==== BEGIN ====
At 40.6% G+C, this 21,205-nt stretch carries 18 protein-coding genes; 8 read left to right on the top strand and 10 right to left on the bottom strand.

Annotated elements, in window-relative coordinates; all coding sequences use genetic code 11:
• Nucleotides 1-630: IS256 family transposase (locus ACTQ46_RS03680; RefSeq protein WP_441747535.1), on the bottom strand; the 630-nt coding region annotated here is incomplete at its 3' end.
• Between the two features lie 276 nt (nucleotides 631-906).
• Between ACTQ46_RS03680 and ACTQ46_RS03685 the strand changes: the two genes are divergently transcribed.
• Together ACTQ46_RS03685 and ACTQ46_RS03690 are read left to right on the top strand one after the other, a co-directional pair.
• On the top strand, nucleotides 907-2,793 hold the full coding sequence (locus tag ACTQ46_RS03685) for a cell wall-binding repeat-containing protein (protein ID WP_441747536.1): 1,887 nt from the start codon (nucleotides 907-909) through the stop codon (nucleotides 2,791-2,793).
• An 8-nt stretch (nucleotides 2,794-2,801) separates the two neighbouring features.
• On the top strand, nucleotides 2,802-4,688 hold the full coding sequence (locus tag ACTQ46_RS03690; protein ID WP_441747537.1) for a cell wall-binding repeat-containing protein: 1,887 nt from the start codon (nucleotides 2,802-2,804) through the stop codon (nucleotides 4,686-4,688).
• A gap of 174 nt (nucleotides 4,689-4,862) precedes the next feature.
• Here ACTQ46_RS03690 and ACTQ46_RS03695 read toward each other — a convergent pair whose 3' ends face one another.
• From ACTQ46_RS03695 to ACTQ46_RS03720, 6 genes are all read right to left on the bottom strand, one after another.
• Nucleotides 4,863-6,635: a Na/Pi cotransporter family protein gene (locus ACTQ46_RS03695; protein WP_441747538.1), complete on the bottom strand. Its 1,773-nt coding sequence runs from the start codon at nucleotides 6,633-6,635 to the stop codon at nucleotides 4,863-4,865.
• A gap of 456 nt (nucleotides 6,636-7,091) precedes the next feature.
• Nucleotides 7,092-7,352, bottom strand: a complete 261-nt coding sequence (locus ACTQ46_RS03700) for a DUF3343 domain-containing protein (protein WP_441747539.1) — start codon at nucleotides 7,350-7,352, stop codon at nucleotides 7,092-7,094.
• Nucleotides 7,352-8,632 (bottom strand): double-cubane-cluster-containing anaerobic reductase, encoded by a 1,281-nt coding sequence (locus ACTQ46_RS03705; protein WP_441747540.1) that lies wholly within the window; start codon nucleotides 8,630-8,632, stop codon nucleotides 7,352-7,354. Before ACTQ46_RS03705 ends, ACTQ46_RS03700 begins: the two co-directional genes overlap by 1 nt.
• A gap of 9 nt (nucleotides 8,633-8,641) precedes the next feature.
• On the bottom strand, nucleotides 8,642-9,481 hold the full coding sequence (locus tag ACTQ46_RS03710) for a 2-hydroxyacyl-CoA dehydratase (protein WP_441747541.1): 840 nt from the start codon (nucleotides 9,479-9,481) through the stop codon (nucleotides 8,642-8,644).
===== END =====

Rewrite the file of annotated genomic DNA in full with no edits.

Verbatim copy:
At 40.6% G+C, this 21,205-nt stretch carries 18 protein-coding genes; 8 read left to right on the top strand and 10 right to left on the bottom strand.

Annotated elements, in window-relative coordinates; all coding sequences use genetic code 11:
• Nucleotides 1-630: IS256 family transposase (locus ACTQ46_RS03680; RefSeq protein WP_441747535.1), on the bottom strand; the 630-nt coding region annotated here is incomplete at its 3' end.
• Between the two features lie 276 nt (nucleotides 631-906).
• Between ACTQ46_RS03680 and ACTQ46_RS03685 the strand changes: the two genes are divergently transcribed.
• Together ACTQ46_RS03685 and ACTQ46_RS03690 are read left to right on the top strand one after the other, a co-directional pair.
• On the top strand, nucleotides 907-2,793 hold the full coding sequence (locus tag ACTQ46_RS03685) for a cell wall-binding repeat-containing protein (protein ID WP_441747536.1): 1,887 nt from the start codon (nucleotides 907-909) through the stop codon (nucleotides 2,791-2,793).
• An 8-nt stretch (nucleotides 2,794-2,801) separates the two neighbouring features.
• On the top strand, nucleotides 2,802-4,688 hold the full coding sequence (locus tag ACTQ46_RS03690; protein ID WP_441747537.1) for a cell wall-binding repeat-containing protein: 1,887 nt from the start codon (nucleotides 2,802-2,804) through the stop codon (nucleotides 4,686-4,688).
• A gap of 174 nt (nucleotides 4,689-4,862) precedes the next feature.
• Here ACTQ46_RS03690 and ACTQ46_RS03695 read toward each other — a convergent pair whose 3' ends face one another.
• From ACTQ46_RS03695 to ACTQ46_RS03720, 6 genes are all read right to left on the bottom strand, one after another.
• Nucleotides 4,863-6,635: a Na/Pi cotransporter family protein gene (locus ACTQ46_RS03695; protein WP_441747538.1), complete on the bottom strand. Its 1,773-nt coding sequence runs from the start codon at nucleotides 6,633-6,635 to the stop codon at nucleotides 4,863-4,865.
• A gap of 456 nt (nucleotides 6,636-7,091) precedes the next feature.
• Nucleotides 7,092-7,352, bottom strand: a complete 261-nt coding sequence (locus ACTQ46_RS03700) for a DUF3343 domain-containing protein (protein WP_441747539.1) — start codon at nucleotides 7,350-7,352, stop codon at nucleotides 7,092-7,094.
• Nucleotides 7,352-8,632 (bottom strand): double-cubane-cluster-containing anaerobic reductase, encoded by a 1,281-nt coding sequence (locus ACTQ46_RS03705; protein WP_441747540.1) that lies wholly within the window; start codon nucleotides 8,630-8,632, stop codon nucleotides 7,352-7,354. Before ACTQ46_RS03705 ends, ACTQ46_RS03700 begins: the two co-directional genes overlap by 1 nt.
• A gap of 9 nt (nucleotides 8,633-8,641) precedes the next feature.
• On the bottom strand, nucleotides 8,642-9,481 hold the full coding sequence (locus tag ACTQ46_RS03710) for a 2-hydroxyacyl-CoA dehydratase (protein WP_441747541.1): 840 nt from the start codon (nucleotides 9,479-9,481) through the stop codon (nucleotides 8,642-8,644).